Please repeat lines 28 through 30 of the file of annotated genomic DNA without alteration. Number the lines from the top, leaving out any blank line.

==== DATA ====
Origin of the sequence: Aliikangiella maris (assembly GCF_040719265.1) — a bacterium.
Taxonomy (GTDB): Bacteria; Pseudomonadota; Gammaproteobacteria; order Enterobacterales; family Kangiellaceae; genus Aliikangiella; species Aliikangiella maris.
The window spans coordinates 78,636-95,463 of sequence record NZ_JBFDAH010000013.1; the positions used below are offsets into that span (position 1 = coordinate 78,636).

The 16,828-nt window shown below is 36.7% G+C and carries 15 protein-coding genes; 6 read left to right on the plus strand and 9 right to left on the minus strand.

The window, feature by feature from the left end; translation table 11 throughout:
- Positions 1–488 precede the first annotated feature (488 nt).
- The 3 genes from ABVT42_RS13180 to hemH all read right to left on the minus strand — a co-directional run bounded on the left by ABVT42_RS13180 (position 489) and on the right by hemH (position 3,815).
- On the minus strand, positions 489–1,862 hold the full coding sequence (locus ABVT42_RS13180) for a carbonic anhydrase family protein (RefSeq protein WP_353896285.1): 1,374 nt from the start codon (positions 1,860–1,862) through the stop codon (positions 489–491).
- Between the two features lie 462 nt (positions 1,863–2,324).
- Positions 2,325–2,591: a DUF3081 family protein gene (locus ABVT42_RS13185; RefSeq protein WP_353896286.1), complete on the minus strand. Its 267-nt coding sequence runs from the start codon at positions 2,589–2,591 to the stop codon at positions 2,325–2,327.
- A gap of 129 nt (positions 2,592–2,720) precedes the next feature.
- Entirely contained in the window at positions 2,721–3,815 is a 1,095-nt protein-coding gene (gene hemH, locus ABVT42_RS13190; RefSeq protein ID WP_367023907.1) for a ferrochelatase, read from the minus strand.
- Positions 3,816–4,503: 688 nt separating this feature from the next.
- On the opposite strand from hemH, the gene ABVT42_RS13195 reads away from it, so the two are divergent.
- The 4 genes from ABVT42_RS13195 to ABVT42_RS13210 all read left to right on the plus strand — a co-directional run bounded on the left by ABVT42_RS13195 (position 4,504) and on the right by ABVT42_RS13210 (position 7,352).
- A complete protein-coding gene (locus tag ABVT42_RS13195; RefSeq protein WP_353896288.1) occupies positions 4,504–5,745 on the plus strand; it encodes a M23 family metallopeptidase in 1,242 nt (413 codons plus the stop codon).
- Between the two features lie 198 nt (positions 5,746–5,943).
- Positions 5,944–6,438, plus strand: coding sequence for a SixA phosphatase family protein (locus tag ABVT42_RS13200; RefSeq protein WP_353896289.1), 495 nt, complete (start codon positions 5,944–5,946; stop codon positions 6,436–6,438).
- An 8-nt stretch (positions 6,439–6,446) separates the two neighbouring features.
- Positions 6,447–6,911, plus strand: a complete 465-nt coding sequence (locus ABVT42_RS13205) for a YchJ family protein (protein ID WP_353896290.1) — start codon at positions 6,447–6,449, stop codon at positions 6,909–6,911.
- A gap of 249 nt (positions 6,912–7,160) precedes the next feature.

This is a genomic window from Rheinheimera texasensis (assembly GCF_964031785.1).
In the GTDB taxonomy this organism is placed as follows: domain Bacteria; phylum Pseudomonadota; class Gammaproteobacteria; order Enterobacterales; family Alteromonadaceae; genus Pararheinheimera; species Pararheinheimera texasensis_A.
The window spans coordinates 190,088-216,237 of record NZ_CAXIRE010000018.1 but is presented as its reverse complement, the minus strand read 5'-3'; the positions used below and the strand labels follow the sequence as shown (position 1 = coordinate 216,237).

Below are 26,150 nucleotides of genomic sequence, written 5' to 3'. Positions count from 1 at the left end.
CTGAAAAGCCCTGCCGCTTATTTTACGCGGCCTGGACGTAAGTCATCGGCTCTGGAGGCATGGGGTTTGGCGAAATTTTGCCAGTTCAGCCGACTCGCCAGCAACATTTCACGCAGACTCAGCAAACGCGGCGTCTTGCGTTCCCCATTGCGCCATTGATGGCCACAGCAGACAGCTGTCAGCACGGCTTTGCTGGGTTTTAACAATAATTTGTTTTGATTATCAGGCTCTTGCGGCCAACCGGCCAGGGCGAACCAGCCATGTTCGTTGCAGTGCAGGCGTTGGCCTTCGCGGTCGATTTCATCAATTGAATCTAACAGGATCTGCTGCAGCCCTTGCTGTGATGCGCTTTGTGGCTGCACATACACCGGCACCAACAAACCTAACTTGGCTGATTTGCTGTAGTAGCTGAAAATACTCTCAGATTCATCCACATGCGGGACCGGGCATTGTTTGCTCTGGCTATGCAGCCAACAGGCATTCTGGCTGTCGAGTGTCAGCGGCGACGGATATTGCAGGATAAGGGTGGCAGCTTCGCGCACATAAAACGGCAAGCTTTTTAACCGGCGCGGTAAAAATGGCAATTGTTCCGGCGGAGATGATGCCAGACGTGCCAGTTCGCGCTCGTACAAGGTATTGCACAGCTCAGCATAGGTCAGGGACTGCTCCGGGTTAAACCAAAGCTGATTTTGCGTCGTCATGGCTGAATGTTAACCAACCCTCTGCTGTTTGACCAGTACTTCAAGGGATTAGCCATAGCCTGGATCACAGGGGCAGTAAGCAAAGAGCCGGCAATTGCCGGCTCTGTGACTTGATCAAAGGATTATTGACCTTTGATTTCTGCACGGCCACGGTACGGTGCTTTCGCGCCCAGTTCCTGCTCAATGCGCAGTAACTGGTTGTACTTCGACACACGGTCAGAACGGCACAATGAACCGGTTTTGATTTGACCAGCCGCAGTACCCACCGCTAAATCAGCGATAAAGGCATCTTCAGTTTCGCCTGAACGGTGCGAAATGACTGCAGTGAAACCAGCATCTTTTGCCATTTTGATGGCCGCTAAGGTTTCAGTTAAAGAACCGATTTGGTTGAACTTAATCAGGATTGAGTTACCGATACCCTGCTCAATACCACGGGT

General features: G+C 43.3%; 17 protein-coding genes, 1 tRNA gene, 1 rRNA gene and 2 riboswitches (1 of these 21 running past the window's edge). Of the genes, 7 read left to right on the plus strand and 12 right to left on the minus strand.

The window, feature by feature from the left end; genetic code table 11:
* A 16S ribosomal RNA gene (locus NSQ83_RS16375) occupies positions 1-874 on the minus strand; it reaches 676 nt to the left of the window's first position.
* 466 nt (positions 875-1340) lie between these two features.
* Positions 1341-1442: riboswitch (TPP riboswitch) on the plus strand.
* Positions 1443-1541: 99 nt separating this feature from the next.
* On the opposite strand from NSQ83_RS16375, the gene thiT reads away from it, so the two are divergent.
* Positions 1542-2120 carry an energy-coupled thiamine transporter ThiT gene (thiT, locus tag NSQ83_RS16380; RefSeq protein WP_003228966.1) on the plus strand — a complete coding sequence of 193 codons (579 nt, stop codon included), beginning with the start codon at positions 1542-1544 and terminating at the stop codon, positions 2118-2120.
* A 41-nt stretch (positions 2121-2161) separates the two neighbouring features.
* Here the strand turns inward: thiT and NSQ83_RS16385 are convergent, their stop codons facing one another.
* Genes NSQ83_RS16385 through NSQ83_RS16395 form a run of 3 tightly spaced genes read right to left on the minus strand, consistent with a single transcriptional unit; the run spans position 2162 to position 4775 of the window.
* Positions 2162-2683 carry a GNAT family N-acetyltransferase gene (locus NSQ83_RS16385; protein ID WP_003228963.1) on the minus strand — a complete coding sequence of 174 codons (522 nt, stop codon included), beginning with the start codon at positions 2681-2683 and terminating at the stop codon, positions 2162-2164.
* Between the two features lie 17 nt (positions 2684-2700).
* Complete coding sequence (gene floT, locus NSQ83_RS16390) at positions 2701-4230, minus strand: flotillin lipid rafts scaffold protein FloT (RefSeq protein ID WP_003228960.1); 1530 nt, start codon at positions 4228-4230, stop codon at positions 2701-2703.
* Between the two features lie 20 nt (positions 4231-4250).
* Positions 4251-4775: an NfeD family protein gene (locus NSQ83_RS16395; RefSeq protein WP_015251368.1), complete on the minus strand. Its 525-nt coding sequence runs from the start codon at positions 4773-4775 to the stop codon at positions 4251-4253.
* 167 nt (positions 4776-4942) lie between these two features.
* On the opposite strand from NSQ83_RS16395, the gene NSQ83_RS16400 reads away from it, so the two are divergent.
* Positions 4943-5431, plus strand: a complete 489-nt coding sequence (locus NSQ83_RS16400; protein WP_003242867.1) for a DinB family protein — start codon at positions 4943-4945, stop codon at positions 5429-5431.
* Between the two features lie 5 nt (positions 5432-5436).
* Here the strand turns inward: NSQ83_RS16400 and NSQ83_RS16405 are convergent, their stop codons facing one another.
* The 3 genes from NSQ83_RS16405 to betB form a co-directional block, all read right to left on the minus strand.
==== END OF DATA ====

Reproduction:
The window, feature by feature from the left end; genetic code table 11:
* A 16S ribosomal RNA gene (locus NSQ83_RS16375) occupies positions 1-874 on the minus strand; it reaches 676 nt to the left of the window's first position.
* 466 nt (positions 875-1340) lie between these two features.